Thirsty for a Strong Instructional Practice?
Last week’s SIP (10.4) encouraged faculty to make the most of class arrival time by accommodating students’ staggered arrival times with learning activities that allow students to join in as they show up. One simple suggestion was to use the time to mingle with students and encourage the entire class to engage in small talk. While this sort of everyday activity may seem prosaic if not banal, research has associated it with several positive outcomes (Angelo & Cross 1993, Docan-Morgan 2014). Pre-class small talk:
- Helps to create a welcoming classroom environment and gets students to lower their affective guard, preparing them to engage with the content that will soon be presented.
- Allows faculty and students to get to know one another better (opportunities that can be rare on commuter campuses such as MSU Denver’s) and communicate instructor approachability, thereby increasing student engagement and retention.
- Facilitates quick advising sessions, as well as informal assessments of students’ understanding of class material and progress on assignments.
- And for students for whom English is not their first language (up to 15% of MSU Denver students are not native English speakers), small talk also provides a semi-structured opportunity to practice speaking English in a casual conversation (Verner).
Take a SIP of this: Making Small Talk with Students
While faculty are content experts and masters of delivering lectures on complex topics, stepping out from behind the lectern and mingling with students is a different mode of interaction. For some faculty, this might feel intimidating, and topics for small talk may be difficult to come by. If this is the case for you, consider these mingling techniques and topics for small talk.
- General greeting questions such as: How are you? What’s your major? How’s your semester going? How’s life? What’s new? Are you planning any summer internships? These non-threatening, easy-to-answer questions build rapport, lead to small talk and can sometimes result in self-disclosures. From asking these questions, faculty can learn about students’ involvement with campus organizations, upcoming events worthy of announcement to the entire class and why a student has missed consecutive classes, for example. Along with general greeting questions, talking about the weather is, despite the clichéd reputation of the topic, one of the simplest ways to make chitchat or small talk with someone you don’t know well. Asking personal questions is a great way to make chitchat, but the questions should never be too personal. Politics, age, weight and income are all highly personal topics and should not be discussed, but most students are open to discussing where they grew up, their plans for the weekend or an upcoming vacation, if/where they work, etc. Current events, movies and TV programs, and University and local sports teams are great topics for casual conversation. Did you hear about…? Did you see…? What do you think about…? are all great ways to strike up a casual conversation.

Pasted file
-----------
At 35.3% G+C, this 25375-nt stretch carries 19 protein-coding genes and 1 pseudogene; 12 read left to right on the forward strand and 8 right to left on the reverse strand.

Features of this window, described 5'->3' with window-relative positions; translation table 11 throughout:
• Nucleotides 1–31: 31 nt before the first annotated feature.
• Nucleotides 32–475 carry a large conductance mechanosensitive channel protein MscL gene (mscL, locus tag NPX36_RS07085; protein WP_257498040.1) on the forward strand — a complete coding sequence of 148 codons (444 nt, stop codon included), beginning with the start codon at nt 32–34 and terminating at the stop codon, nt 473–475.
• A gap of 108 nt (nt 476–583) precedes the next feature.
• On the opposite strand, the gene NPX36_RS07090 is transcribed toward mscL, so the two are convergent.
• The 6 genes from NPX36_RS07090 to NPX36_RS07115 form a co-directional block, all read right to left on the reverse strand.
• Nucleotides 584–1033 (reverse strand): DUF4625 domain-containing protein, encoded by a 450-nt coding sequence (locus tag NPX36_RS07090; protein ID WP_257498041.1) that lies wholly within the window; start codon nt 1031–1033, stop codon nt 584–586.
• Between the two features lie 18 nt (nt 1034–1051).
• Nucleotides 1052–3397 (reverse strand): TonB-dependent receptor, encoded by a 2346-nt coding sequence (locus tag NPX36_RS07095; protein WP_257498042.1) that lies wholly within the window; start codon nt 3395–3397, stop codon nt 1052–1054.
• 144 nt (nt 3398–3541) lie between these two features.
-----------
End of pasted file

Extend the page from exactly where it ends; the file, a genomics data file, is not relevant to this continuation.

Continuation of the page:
- Course assignment questions such as: What questions do you have about assignments? What progress have you made on our upcoming assignments? How can I support your efforts to complete your assignments? Question such as these provide an opportunity to informally assess students’ understanding of and progress on course-related work. Students are more likely to pose questions and share concerns one-on-one in casual conversation than in front of the entire class.
- Course-content review questions require students to recall and/or summarize previous course content and allow for an informal assessment of students’ understanding of course material. When asking these questions, do so in a nonthreatening and/or humorous manner, for example: Let’s pretend you’re creating fortune cookies for our class – if you had to write a fortune based on content we’ve been learning about this week, what would you write? If you had to explain to your elderly Aunt Betty what we’ve been learning about in this unit, what would you say? In a nutshell or two, what did you take away from our last class period?
With a just little bit of preparation, experimenting with different questions and fine-tuning your timing, you will quickly improve your ability to engage in small talk and increase your comfort level while mingling with students.
In addition to mingling with students yourself, encourage students to do the same with their classmates. Make your intentions explicit, share your observations, and facilitate student interaction with icebreaker and learning activities such as discussed in SIPs 2.1: Ice Breakers, 4.7: Making the Most of Class Arrival Time, 7.5: Normalizing Asking for Help and more.
Still thirsty? Take another SIP of making small talk with students
- Angelo, T. A. and Cross, P. K. 1993. Classroom Assessment Techniques: A Handbook for College Teachers, San Francisco: Jossey Bass.
- Tony Docan-Morgan (2014) College Teaching 62, 3 https://doi.org/10.1080/87567555.2014.905444
- Susan Verner Chit Chat and Small Talk: 5 Activities to Get the Conversation Started with Your Students Retrieved Sept. 11, 2019